Strange Arts & Visual Delights
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Professional deformation was first introduced to me--by a student at the University of Poitiers, I think, who used the term in a joking comment and then had to explain the joke--when I was in France serving as a missionary for the Church of Jesus Christ of Latter-day Saints. Déformation professionnelle is a term for how profession shapes understanding and perception of the world. The passage below, from Ryszard Kapuściński, Travels with Herodotus (Vintage, 2008), 149-50, gives a vivid illustration of a radical form of such deformation:
"They [Alexander the Great and party] encountered the first delegation [from Persepolis] immediately beyond the river. But these ragged figures differed greatly from the elegant opportunists and collaborators with whom Alexander hitherto had dealings. Their cries of greeting, as well as the branches of supplicants they carried in their hands, signified that they were Greeks: people either middle-aged or elderly, perhaps former mercenaries who had fought on the wrong side against the cruel monarch Artaxerxes Ochos. They were a pitiful, downright ghastly sight, because each of them was horribly disfigured. In accordance with the typical Persian method, they had all their ears and noses cut off. Some were missing hands, others feet. All had a disfiguring brand on their foreheads. 'There were people,' says Diodor, 'who were skilled in the arts and in various crafts, and did good work; they had their appendages cut off in such a way as to leave only those necessary for performing their profession.'"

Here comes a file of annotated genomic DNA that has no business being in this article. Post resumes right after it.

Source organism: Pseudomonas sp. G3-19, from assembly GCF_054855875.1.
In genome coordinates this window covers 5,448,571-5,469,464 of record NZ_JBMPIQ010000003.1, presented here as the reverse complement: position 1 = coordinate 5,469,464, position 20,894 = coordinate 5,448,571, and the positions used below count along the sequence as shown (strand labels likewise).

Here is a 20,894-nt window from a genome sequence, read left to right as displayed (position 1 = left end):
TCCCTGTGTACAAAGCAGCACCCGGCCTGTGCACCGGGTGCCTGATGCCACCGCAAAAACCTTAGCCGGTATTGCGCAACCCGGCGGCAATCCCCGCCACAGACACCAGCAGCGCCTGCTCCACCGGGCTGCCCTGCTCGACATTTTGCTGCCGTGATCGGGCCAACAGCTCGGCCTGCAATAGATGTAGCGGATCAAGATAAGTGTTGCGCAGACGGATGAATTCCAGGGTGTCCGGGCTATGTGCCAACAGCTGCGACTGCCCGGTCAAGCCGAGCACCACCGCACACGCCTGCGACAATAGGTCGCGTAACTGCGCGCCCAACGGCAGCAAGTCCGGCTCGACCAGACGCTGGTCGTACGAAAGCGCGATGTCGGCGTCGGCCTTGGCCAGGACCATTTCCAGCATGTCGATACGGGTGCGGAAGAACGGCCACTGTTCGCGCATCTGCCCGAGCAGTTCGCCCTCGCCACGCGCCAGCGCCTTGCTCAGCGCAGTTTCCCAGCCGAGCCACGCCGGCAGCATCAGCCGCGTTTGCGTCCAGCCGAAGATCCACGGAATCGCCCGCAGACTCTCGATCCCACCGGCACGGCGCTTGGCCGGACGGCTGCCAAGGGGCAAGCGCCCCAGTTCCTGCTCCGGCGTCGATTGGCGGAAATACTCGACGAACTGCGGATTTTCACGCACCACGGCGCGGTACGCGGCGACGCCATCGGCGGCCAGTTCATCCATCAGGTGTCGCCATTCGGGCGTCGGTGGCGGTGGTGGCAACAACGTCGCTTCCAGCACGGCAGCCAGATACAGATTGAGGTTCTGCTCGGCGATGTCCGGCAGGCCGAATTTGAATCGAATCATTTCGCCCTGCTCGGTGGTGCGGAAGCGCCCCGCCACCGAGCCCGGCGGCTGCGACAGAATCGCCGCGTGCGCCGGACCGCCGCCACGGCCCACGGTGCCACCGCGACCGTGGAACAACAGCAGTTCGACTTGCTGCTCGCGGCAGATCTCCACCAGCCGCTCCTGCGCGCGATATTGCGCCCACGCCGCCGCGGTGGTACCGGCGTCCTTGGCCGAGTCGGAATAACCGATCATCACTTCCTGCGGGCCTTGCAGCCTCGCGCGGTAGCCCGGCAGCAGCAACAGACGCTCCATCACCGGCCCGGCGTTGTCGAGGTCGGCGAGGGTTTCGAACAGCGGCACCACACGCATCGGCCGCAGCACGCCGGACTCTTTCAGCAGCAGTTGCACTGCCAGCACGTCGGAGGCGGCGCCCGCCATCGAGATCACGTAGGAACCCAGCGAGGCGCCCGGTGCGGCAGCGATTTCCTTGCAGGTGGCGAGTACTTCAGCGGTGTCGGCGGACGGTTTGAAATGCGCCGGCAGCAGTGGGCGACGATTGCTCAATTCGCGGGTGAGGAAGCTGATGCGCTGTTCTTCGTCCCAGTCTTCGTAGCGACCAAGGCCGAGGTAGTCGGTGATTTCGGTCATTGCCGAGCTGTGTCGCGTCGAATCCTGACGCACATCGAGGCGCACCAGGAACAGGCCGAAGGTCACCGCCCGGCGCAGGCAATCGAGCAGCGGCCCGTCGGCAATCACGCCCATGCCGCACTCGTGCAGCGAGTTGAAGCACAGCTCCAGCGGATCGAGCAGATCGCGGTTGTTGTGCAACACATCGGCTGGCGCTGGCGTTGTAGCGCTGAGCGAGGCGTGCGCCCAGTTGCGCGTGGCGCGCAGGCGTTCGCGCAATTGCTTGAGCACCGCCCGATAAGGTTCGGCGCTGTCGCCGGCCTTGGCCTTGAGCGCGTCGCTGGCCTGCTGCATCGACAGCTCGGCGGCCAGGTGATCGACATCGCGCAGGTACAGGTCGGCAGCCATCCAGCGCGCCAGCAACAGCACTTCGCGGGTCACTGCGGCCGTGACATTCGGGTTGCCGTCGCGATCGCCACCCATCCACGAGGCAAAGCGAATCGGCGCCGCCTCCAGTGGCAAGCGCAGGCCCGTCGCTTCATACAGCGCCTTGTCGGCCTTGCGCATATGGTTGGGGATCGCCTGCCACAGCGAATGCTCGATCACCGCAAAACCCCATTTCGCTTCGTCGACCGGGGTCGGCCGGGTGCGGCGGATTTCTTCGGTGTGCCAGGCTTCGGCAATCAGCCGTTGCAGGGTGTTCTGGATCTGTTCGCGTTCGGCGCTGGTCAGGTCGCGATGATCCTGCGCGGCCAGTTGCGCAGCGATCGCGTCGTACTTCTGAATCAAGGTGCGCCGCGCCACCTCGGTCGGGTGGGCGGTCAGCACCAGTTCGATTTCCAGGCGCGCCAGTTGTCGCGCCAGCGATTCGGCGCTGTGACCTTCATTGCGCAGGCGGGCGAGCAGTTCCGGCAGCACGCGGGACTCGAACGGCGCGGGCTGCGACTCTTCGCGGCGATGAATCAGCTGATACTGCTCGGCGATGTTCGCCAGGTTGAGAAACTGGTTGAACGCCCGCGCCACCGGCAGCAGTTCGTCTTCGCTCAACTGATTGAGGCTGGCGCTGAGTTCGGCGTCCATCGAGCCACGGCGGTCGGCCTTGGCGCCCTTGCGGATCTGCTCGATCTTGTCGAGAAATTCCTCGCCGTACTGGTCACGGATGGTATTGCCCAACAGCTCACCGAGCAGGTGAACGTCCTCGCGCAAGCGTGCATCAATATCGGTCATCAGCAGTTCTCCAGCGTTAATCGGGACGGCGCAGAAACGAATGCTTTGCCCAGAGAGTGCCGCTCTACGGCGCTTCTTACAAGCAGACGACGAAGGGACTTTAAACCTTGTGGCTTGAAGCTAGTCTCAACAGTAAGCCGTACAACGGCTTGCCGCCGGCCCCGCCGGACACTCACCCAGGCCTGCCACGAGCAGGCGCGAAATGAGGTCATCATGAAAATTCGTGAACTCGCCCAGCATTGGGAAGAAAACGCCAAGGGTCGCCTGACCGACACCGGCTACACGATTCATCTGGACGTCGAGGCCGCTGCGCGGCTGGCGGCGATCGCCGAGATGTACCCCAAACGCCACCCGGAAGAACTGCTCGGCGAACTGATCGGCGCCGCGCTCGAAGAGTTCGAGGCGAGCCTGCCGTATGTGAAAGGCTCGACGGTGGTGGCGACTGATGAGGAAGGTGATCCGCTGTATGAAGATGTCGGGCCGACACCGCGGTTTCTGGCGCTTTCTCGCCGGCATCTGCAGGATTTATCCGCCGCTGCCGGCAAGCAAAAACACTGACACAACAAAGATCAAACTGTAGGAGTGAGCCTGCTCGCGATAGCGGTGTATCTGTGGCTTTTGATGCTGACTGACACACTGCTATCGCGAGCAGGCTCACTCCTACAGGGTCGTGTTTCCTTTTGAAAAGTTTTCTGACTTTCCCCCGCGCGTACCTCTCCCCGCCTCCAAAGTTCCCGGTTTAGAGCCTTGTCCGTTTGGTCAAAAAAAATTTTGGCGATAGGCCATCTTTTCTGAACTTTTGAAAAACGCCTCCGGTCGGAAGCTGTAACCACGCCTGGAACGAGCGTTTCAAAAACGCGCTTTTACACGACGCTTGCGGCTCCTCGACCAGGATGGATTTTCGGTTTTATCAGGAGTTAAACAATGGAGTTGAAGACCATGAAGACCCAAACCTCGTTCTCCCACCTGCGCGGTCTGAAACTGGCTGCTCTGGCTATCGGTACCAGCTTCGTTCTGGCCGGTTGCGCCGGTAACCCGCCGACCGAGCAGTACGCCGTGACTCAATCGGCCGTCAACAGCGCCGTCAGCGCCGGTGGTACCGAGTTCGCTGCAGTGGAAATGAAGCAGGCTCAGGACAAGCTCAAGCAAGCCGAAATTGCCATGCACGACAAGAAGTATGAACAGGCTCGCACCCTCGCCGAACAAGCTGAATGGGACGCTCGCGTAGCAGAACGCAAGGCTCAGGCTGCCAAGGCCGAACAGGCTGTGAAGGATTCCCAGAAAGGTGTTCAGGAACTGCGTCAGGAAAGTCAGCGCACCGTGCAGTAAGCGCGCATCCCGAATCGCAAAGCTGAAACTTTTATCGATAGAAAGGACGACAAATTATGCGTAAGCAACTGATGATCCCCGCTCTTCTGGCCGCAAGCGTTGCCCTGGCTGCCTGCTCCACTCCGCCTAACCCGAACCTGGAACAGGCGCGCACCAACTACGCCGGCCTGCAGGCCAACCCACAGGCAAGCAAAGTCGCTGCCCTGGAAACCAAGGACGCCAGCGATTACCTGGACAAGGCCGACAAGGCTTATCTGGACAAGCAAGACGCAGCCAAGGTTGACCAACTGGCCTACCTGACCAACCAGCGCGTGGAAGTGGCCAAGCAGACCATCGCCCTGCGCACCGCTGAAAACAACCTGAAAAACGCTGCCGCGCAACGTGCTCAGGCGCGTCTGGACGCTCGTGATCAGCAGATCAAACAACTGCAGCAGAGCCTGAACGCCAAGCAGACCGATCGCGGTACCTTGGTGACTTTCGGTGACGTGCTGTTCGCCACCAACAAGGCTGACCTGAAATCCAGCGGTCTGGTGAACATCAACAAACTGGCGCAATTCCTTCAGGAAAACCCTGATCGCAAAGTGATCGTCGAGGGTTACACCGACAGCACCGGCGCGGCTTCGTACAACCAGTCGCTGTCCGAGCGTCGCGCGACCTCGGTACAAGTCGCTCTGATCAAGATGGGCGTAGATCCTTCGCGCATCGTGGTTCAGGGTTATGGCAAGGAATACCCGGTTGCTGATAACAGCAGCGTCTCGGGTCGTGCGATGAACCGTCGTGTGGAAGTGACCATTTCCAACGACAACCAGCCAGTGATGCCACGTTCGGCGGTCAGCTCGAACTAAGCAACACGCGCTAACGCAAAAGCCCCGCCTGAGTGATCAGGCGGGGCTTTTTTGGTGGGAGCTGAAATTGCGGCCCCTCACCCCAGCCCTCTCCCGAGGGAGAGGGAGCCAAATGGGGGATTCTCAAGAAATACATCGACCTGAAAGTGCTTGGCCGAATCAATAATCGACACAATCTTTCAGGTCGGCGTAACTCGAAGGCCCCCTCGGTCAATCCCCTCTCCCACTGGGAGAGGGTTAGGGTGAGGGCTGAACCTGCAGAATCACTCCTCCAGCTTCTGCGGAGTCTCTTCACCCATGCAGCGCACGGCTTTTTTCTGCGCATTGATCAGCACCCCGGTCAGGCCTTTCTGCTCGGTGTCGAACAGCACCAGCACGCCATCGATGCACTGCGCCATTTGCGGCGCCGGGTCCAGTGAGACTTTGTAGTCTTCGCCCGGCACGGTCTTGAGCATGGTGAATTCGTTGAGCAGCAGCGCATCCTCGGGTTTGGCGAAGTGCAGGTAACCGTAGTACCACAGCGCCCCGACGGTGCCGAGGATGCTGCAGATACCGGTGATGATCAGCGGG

I worry more about ideological deformation, that is, cutting off perceptions, sympathies, and openness to ideas and feelings that are not congenial to our understanding of the world and how we fit into it.